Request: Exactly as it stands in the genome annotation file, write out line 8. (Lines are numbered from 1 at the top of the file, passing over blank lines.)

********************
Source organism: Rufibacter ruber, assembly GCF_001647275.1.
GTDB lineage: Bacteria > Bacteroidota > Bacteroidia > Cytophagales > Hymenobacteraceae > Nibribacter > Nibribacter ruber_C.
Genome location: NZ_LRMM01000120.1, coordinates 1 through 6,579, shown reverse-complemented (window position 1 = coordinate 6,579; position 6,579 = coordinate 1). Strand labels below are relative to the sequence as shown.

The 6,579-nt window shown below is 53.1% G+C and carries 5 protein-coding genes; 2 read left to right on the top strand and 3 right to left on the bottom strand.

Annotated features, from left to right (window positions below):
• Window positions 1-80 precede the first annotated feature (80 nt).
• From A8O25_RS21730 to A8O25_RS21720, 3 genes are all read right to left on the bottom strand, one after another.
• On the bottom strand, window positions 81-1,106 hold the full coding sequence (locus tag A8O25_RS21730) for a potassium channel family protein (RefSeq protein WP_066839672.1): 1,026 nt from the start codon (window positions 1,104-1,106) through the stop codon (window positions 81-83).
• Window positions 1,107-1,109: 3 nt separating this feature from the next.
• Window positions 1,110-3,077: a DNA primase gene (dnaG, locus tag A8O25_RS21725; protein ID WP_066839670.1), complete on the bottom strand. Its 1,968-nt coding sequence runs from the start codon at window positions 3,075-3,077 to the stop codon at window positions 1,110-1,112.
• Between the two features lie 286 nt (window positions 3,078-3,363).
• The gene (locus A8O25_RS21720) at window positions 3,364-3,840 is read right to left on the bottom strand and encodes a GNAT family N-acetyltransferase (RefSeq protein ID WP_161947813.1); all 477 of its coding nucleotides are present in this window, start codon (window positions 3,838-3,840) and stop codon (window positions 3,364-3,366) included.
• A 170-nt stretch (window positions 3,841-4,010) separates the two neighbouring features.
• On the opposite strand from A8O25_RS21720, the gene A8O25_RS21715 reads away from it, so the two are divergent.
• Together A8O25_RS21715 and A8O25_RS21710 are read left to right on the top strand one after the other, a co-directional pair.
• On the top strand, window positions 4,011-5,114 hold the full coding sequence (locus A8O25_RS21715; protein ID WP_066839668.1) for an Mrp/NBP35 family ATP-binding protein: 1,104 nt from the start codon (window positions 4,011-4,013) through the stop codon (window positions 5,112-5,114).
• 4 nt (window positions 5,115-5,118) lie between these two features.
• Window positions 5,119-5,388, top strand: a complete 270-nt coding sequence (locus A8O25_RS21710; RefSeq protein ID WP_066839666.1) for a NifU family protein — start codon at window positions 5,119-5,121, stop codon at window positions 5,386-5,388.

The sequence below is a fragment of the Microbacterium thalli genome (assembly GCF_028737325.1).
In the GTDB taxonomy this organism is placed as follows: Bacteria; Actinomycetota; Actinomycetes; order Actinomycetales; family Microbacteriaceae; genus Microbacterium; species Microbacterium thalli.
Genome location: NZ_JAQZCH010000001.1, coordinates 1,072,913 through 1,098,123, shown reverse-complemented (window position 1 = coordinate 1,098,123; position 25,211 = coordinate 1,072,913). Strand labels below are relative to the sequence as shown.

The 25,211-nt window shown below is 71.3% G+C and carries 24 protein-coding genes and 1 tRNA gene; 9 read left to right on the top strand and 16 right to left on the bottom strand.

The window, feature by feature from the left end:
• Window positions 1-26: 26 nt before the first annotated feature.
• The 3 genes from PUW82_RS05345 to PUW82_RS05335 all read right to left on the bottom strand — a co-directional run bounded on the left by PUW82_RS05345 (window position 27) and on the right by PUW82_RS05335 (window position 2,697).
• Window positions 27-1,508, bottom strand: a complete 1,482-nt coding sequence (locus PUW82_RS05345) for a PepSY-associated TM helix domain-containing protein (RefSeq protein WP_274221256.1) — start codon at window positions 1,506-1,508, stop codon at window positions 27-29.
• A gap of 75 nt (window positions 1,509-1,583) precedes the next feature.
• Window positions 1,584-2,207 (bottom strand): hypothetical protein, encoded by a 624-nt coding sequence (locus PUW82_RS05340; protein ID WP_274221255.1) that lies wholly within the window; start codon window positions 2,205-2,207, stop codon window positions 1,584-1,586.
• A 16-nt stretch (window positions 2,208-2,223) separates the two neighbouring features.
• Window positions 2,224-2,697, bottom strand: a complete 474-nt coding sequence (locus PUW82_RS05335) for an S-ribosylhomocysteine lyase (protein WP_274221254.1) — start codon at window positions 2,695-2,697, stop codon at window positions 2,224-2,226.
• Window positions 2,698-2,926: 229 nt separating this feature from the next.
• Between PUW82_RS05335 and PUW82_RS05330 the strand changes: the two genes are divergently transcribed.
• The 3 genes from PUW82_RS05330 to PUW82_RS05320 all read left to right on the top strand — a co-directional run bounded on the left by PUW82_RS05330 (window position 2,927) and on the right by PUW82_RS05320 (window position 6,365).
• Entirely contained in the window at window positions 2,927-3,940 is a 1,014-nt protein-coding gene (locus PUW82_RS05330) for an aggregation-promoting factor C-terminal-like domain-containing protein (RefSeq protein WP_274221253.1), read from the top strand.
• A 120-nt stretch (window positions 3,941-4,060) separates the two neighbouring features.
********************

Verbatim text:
• On the bottom strand, window positions 81-1,106 hold the full coding sequence (locus tag A8O25_RS21730) for a potassium channel family protein (RefSeq protein WP_066839672.1): 1,026 nt from the start codon (window positions 1,104-1,106) through the stop codon (window positions 81-83).